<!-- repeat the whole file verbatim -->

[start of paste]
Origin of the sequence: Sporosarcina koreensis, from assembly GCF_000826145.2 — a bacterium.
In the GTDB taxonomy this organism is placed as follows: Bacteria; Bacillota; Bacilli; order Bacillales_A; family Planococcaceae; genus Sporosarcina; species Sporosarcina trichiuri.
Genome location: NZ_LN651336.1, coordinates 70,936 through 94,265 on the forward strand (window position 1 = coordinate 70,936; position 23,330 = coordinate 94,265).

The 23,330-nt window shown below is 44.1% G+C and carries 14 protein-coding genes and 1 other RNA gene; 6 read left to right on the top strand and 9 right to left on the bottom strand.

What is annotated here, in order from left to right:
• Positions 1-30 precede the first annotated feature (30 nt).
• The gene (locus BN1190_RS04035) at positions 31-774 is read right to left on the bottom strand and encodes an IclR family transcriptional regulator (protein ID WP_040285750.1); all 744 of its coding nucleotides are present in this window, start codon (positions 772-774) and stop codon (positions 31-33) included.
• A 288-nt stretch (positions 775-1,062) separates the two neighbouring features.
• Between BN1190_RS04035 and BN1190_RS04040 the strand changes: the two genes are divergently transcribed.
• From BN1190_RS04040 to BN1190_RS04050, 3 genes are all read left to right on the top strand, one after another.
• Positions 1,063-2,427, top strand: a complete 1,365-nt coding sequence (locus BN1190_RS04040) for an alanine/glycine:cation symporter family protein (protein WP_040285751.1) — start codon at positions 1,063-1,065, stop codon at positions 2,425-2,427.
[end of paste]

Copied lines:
Origin of the sequence: Sporosarcina koreensis, from assembly GCF_000826145.2 — a bacterium.
In the GTDB taxonomy this organism is placed as follows: Bacteria; Bacillota; Bacilli; order Bacillales_A; family Planococcaceae; genus Sporosarcina; species Sporosarcina trichiuri.
Genome location: NZ_LN651336.1, coordinates 70,936 through 94,265 on the forward strand (window position 1 = coordinate 70,936; position 23,330 = coordinate 94,265).

The 23,330-nt window shown below is 44.1% G+C and carries 14 protein-coding genes and 1 other RNA gene; 6 read left to right on the top strand and 9 right to left on the bottom strand.

What is annotated here, in order from left to right:
• Positions 1-30 precede the first annotated feature (30 nt).
• The gene (locus BN1190_RS04035) at positions 31-774 is read right to left on the bottom strand and encodes an IclR family transcriptional regulator (protein ID WP_040285750.1); all 744 of its coding nucleotides are present in this window, start codon (positions 772-774) and stop codon (positions 31-33) included.
• A 288-nt stretch (positions 775-1,062) separates the two neighbouring features.
• Between BN1190_RS04035 and BN1190_RS04040 the strand changes: the two genes are divergently transcribed.
• From BN1190_RS04040 to BN1190_RS04050, 3 genes are all read left to right on the top strand, one after another.
• Positions 1,063-2,427, top strand: a complete 1,365-nt coding sequence (locus BN1190_RS04040) for an alanine/glycine:cation symporter family protein (protein WP_040285751.1) — start codon at positions 1,063-1,065, stop codon at positions 2,425-2,427.